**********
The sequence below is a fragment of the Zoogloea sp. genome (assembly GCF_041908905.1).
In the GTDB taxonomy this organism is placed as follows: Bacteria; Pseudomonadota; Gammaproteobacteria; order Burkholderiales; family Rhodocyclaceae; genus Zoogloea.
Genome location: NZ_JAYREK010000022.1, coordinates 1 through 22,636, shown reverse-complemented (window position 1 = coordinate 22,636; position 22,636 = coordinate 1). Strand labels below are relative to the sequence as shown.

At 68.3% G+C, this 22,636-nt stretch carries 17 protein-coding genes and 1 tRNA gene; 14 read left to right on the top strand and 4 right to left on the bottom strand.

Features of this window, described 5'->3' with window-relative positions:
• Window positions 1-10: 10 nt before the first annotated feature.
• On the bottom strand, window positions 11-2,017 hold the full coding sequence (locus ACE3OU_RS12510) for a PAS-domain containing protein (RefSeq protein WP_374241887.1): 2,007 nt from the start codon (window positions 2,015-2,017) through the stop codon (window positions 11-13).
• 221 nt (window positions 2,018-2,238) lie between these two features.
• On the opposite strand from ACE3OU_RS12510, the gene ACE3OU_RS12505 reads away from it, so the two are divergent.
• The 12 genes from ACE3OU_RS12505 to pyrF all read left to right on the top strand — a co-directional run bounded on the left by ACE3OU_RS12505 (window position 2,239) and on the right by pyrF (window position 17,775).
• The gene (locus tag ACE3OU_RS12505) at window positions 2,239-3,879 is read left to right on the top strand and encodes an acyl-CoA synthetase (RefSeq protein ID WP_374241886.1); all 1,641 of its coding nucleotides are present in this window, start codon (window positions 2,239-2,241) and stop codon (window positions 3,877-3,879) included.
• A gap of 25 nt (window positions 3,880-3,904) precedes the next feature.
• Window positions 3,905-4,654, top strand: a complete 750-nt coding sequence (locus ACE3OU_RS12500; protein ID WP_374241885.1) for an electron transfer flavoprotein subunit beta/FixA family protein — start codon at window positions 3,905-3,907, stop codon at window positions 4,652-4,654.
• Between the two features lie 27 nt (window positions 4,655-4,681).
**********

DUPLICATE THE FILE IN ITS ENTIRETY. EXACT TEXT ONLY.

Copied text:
The sequence below is a fragment of the Zoogloea sp. genome (assembly GCF_041908905.1).
In the GTDB taxonomy this organism is placed as follows: Bacteria; Pseudomonadota; Gammaproteobacteria; order Burkholderiales; family Rhodocyclaceae; genus Zoogloea.
Genome location: NZ_JAYREK010000022.1, coordinates 1 through 22,636, shown reverse-complemented (window position 1 = coordinate 22,636; position 22,636 = coordinate 1). Strand labels below are relative to the sequence as shown.

At 68.3% G+C, this 22,636-nt stretch carries 17 protein-coding genes and 1 tRNA gene; 14 read left to right on the top strand and 4 right to left on the bottom strand.

Features of this window, described 5'->3' with window-relative positions:
• Window positions 1-10: 10 nt before the first annotated feature.
• On the bottom strand, window positions 11-2,017 hold the full coding sequence (locus ACE3OU_RS12510) for a PAS-domain containing protein (RefSeq protein WP_374241887.1): 2,007 nt from the start codon (window positions 2,015-2,017) through the stop codon (window positions 11-13).
• 221 nt (window positions 2,018-2,238) lie between these two features.
• On the opposite strand from ACE3OU_RS12510, the gene ACE3OU_RS12505 reads away from it, so the two are divergent.
• The 12 genes from ACE3OU_RS12505 to pyrF all read left to right on the top strand — a co-directional run bounded on the left by ACE3OU_RS12505 (window position 2,239) and on the right by pyrF (window position 17,775).
• The gene (locus tag ACE3OU_RS12505) at window positions 2,239-3,879 is read left to right on the top strand and encodes an acyl-CoA synthetase (RefSeq protein ID WP_374241886.1); all 1,641 of its coding nucleotides are present in this window, start codon (window positions 2,239-2,241) and stop codon (window positions 3,877-3,879) included.
• A gap of 25 nt (window positions 3,880-3,904) precedes the next feature.
• Window positions 3,905-4,654, top strand: a complete 750-nt coding sequence (locus ACE3OU_RS12500; protein ID WP_374241885.1) for an electron transfer flavoprotein subunit beta/FixA family protein — start codon at window positions 3,905-3,907, stop codon at window positions 4,652-4,654.
• Between the two features lie 27 nt (window positions 4,655-4,681).